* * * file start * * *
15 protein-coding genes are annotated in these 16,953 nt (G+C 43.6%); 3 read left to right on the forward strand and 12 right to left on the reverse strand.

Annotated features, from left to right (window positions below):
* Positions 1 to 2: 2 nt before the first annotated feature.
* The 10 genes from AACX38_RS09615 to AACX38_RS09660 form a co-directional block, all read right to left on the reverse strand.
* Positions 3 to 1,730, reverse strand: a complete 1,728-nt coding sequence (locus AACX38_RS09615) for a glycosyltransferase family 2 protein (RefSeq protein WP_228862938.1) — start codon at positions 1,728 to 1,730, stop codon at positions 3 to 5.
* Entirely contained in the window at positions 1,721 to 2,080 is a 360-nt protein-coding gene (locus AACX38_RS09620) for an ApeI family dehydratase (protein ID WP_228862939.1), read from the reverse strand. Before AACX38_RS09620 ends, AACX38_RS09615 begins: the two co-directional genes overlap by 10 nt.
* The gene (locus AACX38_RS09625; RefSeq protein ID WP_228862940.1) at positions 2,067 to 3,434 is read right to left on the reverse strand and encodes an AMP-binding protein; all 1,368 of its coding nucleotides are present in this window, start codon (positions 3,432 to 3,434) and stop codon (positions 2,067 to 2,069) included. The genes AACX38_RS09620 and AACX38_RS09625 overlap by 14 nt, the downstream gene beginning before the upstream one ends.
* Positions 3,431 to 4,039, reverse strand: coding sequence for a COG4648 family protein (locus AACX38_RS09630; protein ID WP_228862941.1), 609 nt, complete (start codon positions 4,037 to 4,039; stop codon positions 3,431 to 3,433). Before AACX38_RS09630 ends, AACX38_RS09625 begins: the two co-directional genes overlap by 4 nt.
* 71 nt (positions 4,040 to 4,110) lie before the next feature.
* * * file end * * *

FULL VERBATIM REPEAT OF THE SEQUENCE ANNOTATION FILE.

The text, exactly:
15 protein-coding genes are annotated in these 16,953 nt (G+C 43.6%); 3 read left to right on the forward strand and 12 right to left on the reverse strand.

Annotated features, from left to right (window positions below):
* Positions 1 to 2: 2 nt before the first annotated feature.
* The 10 genes from AACX38_RS09615 to AACX38_RS09660 form a co-directional block, all read right to left on the reverse strand.
* Positions 3 to 1,730, reverse strand: a complete 1,728-nt coding sequence (locus AACX38_RS09615) for a glycosyltransferase family 2 protein (RefSeq protein WP_228862938.1) — start codon at positions 1,728 to 1,730, stop codon at positions 3 to 5.
* Entirely contained in the window at positions 1,721 to 2,080 is a 360-nt protein-coding gene (locus AACX38_RS09620) for an ApeI family dehydratase (protein ID WP_228862939.1), read from the reverse strand. Before AACX38_RS09620 ends, AACX38_RS09615 begins: the two co-directional genes overlap by 10 nt.
* The gene (locus AACX38_RS09625; RefSeq protein ID WP_228862940.1) at positions 2,067 to 3,434 is read right to left on the reverse strand and encodes an AMP-binding protein; all 1,368 of its coding nucleotides are present in this window, start codon (positions 3,432 to 3,434) and stop codon (positions 2,067 to 2,069) included. The genes AACX38_RS09620 and AACX38_RS09625 overlap by 14 nt, the downstream gene beginning before the upstream one ends.
* Positions 3,431 to 4,039, reverse strand: coding sequence for a COG4648 family protein (locus AACX38_RS09630; protein ID WP_228862941.1), 609 nt, complete (start codon positions 4,037 to 4,039; stop codon positions 3,431 to 3,433). Before AACX38_RS09630 ends, AACX38_RS09625 begins: the two co-directional genes overlap by 4 nt.
* 71 nt (positions 4,040 to 4,110) lie before the next feature.